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Real Estate Matters: Heir considers using online tools to determine valuation of inherited property

Ilyce Glink and Samuel J. Tamkin, Tribune Content Agency on

Q: My dad purchased an investment property in 2006 for $150,000. He put my name as joint owner with him. His intent was for me to become the sole owner of the property after his death. He died late last year. Prior to his death, he managed the property and did everything that had to do with the property. He took all the tax benefits and tax deductions having to do with it.

When he bought the property, he and I took out a mortgage, but the lender used his credit only to approve the loan. I have never reported anything in my tax return having to do with the property. With his death, I inherited his share of the property and am now the sole owner.

Do I need to get an appraisal for the home, or can I use online tools to figure out what it’s worth? Many online websites show the home’s value at around $130,000. Can I use that value to set the value of the home when I sell it down the line? Do I only get 50% of step-up value?

I’d appreciate any information you can provide on this issue that can give me some insight into the tax issues involved.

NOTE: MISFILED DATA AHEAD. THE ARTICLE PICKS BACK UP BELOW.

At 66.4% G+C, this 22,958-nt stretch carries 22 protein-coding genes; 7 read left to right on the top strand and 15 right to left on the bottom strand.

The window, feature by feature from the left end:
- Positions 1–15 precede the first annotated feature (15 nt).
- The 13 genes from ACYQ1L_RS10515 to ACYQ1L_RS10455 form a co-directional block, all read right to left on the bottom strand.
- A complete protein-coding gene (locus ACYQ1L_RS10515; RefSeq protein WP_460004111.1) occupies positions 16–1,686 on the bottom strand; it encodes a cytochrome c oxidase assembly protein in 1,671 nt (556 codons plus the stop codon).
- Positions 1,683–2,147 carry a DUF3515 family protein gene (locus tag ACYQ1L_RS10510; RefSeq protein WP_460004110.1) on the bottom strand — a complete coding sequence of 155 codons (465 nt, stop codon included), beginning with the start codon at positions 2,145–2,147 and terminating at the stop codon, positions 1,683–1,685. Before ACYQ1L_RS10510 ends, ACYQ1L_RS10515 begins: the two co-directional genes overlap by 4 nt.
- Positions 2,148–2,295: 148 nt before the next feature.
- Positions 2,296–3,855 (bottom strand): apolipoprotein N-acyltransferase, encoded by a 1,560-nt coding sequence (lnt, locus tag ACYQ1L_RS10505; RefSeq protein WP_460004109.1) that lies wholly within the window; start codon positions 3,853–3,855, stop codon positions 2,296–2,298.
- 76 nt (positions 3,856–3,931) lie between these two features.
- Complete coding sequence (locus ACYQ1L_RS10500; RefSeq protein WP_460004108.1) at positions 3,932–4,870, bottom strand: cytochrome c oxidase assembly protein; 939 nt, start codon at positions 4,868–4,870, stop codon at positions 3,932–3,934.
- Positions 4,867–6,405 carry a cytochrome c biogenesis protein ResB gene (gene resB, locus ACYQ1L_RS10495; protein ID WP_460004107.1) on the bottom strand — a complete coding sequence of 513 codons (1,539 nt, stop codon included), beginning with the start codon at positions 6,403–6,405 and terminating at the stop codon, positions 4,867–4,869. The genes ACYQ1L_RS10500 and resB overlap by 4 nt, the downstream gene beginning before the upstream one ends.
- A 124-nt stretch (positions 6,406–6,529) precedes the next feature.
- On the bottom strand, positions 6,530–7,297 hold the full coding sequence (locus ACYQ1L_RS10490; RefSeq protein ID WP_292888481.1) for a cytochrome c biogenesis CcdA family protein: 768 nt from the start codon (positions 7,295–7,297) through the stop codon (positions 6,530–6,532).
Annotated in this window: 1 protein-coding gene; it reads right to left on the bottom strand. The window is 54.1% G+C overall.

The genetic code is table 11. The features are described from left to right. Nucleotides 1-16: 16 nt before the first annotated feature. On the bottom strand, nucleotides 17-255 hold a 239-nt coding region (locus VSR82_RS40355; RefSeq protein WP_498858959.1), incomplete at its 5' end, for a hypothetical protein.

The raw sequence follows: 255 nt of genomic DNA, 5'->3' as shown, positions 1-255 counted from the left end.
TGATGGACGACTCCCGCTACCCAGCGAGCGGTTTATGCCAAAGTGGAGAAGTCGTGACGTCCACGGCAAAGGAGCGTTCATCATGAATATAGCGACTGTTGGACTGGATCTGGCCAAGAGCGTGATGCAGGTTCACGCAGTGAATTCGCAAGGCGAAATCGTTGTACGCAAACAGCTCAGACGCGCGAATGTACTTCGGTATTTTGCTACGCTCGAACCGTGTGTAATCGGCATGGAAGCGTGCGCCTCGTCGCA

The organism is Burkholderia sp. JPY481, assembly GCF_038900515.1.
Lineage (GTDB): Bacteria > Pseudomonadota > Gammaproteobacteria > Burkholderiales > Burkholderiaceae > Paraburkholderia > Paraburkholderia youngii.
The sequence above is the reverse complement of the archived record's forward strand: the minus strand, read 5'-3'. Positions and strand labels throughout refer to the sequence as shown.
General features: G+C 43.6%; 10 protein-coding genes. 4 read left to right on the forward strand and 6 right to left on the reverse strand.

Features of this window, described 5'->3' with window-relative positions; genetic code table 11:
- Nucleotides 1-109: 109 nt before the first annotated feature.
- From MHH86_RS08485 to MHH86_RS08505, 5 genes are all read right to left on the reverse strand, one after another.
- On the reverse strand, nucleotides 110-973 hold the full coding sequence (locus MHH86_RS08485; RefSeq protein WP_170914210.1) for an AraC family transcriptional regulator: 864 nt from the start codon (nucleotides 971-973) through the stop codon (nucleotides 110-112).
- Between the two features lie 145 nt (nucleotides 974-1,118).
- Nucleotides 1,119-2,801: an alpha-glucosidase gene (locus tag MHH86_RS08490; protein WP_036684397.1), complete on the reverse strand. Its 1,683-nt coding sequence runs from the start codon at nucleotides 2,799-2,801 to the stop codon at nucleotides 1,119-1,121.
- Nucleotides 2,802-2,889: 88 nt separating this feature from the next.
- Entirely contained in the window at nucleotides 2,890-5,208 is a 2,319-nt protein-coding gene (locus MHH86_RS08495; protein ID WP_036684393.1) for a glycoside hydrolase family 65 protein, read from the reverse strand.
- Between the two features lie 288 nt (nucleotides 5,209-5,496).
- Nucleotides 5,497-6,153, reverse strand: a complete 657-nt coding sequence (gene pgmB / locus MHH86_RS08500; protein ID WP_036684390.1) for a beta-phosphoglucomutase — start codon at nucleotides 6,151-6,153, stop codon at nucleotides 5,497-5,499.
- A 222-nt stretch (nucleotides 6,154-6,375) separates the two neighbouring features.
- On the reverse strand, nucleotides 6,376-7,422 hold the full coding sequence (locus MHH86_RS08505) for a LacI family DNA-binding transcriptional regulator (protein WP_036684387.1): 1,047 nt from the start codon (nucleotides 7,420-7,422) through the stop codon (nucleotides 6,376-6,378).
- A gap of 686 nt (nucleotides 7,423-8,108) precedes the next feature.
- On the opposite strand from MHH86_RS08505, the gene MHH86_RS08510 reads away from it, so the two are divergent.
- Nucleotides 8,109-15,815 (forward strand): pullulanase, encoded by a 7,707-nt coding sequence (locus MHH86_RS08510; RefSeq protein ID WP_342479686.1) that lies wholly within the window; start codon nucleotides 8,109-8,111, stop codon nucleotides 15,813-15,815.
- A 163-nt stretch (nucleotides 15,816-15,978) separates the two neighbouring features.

A: First, please accept our condolences on the loss of your father. If you’ve read some of our past columns, you know that we are not fans of how your father set up his financial affairs with regard to this property. As a general rule, we don’t think parents should put real estate in their children’s names (even if they share ownership) solely for estate planning purposes.

Let’s dive into specifics: You and your dad purchased the property for $150,000. Even though your dad took all the tax benefits on the property, his share of the property when he purchased it was worth $75,000. Your share was worth the same. Your dad used the property as an investment property and received rents from the tenants, spent money on repairs and depreciated the property on his income tax returns.

 

When your dad depreciated the property, his basis for income tax purposes went down. If you and he had sold the property, he would owe tax on the depreciation he took over the years. When he died, you inherited his 50% share of the property at its stepped-up basis.

What does that mean? You inherit his share of the property at its value at the time your dad died. That’s generally a good thing, especially if the property in question has risen in value. If you inherit the property at a higher value, you only owe taxes on the increase in value from the date your dad died.

If you sell your dad’s property within a year or so of his death, the sale price will set the value for the property, so you wouldn’t pay tax on the sale of his share. However, if you sold at a price point higher than the purchase price you might owe tax on your share of the profits.

What happens if, as you suspect, the property is worth less than the purchase price?

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